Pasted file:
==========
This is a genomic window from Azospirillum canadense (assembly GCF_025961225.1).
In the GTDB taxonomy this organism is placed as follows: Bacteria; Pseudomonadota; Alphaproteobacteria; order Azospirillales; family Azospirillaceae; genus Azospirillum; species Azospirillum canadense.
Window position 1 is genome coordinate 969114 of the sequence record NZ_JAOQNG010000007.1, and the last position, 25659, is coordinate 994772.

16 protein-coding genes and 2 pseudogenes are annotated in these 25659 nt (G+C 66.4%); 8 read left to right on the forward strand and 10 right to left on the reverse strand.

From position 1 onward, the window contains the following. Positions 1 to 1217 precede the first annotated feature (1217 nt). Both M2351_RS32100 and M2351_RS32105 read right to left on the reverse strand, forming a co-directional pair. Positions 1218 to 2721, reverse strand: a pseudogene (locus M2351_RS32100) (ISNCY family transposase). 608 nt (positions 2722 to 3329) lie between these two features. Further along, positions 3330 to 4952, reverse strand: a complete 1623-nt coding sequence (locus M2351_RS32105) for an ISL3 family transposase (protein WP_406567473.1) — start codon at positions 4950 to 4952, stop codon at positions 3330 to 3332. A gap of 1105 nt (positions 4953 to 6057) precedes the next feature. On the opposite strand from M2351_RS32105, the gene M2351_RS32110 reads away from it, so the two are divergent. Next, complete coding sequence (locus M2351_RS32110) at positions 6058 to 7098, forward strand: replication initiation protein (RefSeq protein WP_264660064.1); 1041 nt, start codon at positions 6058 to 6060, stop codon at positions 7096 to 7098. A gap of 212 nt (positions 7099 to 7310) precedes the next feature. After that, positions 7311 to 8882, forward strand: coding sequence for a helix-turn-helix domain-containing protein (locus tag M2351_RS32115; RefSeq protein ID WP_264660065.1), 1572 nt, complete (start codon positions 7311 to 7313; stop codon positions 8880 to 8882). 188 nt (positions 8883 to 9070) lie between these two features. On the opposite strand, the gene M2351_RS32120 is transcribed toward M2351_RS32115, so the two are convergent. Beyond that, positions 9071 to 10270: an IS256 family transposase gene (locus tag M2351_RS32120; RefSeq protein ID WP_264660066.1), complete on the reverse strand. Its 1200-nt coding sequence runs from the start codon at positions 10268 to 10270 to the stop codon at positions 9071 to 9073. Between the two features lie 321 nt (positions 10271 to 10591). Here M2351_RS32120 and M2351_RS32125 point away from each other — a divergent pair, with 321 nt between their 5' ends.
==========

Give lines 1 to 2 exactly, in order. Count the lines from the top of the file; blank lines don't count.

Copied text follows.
This is a genomic window from Azospirillum canadense (assembly GCF_025961225.1).
In the GTDB taxonomy this organism is placed as follows: Bacteria; Pseudomonadota; Alphaproteobacteria; order Azospirillales; family Azospirillaceae; genus Azospirillum; species Azospirillum canadense.